In the spring of 2021, the Royal British Columbia Museum published a very important book, titled “The Writings of Yorke Edwards A Pioneer of Heritage Interpretation in Canada” authored by Richard Kool and Robert Cannings. I had been given a copy to review, but I wanted to explore some questions I had after reading it. In particular, I was intrigued to know what motivated Rick and Rob to produce the book and what the relevance of Edwards was to field of heritage interpretation today. After all, nearly all of Yorke’s work in the field was done between 1960 and 1980.
In his introduction to the book, Rick offers an apology for not getting to know Yorke better while working at the museum. I share a similar regret. Back in the late 1990s, more than a decade after his retirement, I reached out to Yorke to interview him for a book I was writing about the threats to Canada’s national parks. I recall sitting in his book-lined study, sipping tea and listening to his views on the subject. His love for the natural world and the need for better protection of it was amply evident.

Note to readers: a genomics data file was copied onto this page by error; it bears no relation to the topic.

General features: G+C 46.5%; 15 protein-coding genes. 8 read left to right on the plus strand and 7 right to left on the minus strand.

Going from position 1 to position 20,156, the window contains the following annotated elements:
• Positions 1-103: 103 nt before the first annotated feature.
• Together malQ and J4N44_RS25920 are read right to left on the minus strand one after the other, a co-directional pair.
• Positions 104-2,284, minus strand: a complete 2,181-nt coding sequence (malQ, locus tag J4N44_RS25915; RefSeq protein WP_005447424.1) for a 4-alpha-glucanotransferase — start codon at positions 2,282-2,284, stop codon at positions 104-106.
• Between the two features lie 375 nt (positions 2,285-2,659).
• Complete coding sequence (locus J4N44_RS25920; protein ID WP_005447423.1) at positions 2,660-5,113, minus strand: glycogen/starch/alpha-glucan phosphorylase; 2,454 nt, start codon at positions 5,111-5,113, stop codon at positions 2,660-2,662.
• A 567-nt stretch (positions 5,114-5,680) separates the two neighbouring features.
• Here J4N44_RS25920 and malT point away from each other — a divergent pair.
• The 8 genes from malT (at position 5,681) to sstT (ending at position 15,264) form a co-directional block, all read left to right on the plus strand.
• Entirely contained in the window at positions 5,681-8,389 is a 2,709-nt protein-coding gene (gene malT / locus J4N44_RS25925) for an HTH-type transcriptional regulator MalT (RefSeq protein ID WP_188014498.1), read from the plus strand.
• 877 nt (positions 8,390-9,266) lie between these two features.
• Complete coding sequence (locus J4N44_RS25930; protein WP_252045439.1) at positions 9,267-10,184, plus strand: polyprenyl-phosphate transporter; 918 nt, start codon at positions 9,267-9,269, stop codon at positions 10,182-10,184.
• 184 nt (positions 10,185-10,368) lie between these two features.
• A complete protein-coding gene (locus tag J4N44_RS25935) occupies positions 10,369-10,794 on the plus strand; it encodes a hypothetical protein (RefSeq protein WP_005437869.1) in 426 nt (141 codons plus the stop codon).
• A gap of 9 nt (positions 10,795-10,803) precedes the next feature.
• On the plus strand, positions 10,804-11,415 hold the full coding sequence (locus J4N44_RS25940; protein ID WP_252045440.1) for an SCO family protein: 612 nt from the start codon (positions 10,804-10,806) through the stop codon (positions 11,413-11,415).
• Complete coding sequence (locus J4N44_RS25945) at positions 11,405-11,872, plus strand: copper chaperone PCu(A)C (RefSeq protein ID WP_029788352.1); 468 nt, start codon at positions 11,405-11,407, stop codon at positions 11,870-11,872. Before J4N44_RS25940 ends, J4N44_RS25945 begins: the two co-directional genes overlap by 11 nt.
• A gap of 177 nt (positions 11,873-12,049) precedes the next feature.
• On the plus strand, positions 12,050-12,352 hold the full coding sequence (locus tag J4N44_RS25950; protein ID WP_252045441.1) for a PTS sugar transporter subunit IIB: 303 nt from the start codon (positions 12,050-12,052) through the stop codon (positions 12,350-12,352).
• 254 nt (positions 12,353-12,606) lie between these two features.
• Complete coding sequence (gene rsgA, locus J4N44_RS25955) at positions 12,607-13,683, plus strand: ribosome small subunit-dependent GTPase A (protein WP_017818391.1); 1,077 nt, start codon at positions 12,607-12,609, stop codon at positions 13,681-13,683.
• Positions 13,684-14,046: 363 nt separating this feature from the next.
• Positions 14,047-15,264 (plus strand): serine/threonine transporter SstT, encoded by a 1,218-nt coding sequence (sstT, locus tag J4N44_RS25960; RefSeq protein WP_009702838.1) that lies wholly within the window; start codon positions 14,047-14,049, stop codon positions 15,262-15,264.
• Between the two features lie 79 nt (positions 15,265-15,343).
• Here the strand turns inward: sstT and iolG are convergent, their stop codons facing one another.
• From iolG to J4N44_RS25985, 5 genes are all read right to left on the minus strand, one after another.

Not long after a couple of these chats, I dove into writing my book and did not continue to get to know Yorke better despite the fact that he lived a few blocks away. I guess I just didn’t understand and appreciate what he represented.
Rob Cannings has done a wonderful job of pulling together a concise biography of Yorke that helps illuminate the character and accomplishments of this remarkable individual.
To make up for being too focused on my book project and for not getting to know Yorke better, I felt the need to make some kind of amends. My way of doing this is to help promote the book by Rick and Rob by producing the following video from an interview with Rick shortly after the book’s launch.